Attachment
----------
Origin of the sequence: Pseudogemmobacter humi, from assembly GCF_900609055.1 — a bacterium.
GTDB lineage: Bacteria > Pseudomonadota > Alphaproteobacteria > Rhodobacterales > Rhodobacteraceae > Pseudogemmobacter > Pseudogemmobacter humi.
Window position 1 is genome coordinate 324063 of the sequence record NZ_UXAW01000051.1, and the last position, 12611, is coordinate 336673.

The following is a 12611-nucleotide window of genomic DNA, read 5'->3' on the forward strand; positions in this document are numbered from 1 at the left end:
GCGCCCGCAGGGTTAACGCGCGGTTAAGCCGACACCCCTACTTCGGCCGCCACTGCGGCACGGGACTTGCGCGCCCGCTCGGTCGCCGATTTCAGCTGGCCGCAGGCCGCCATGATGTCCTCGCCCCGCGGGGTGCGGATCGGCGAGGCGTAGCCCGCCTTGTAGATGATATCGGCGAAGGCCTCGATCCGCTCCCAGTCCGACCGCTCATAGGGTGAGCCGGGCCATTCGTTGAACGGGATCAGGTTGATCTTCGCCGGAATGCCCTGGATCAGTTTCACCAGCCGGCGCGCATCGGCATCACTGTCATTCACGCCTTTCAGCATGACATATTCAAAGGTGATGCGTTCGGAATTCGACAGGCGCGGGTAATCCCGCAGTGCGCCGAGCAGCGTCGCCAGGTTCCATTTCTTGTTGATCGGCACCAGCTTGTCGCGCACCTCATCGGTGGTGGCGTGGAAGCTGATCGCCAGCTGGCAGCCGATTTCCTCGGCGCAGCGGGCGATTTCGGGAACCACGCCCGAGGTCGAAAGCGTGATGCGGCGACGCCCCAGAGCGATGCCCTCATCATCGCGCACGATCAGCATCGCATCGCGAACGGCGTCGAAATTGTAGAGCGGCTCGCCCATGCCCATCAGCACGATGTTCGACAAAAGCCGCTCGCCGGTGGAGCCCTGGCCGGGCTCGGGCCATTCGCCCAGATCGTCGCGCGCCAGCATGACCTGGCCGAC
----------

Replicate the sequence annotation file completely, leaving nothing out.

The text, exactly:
Origin of the sequence: Pseudogemmobacter humi, from assembly GCF_900609055.1 — a bacterium.
GTDB lineage: Bacteria > Pseudomonadota > Alphaproteobacteria > Rhodobacterales > Rhodobacteraceae > Pseudogemmobacter > Pseudogemmobacter humi.
Window position 1 is genome coordinate 324063 of the sequence record NZ_UXAW01000051.1, and the last position, 12611, is coordinate 336673.

The following is a 12611-nucleotide window of genomic DNA, read 5'->3' on the forward strand; positions in this document are numbered from 1 at the left end:
GCGCCCGCAGGGTTAACGCGCGGTTAAGCCGACACCCCTACTTCGGCCGCCACTGCGGCACGGGACTTGCGCGCCCGCTCGGTCGCCGATTTCAGCTGGCCGCAGGCCGCCATGATGTCCTCGCCCCGCGGGGTGCGGATCGGCGAGGCGTAGCCCGCCTTGTAGATGATATCGGCGAAGGCCTCGATCCGCTCCCAGTCCGACCGCTCATAGGGTGAGCCGGGCCATTCGTTGAACGGGATCAGGTTGATCTTCGCCGGAATGCCCTGGATCAGTTTCACCAGCCGGCGCGCATCGGCATCACTGTCATTCACGCCTTTCAGCATGACATATTCAAAGGTGATGCGTTCGGAATTCGACAGGCGCGGGTAATCCCGCAGTGCGCCGAGCAGCGTCGCCAGGTTCCATTTCTTGTTGATCGGCACCAGCTTGTCGCGCACCTCATCGGTGGTGGCGTGGAAGCTGATCGCCAGCTGGCAGCCGATTTCCTCGGCGCAGCGGGCGATTTCGGGAACCACGCCCGAGGTCGAAAGCGTGATGCGGCGACGCCCCAGAGCGATGCCCTCATCATCGCGCACGATCAGCATCGCATCGCGAACGGCGTCGAAATTGTAGAGCGGCTCGCCCATGCCCATCAGCACGATGTTCGACAAAAGCCGCTCGCCGGTGGAGCCCTGGCCGGGCTCGGGCCATTCGCCCAGATCGTCGCGCGCCAGCATGACCTGGCCGAC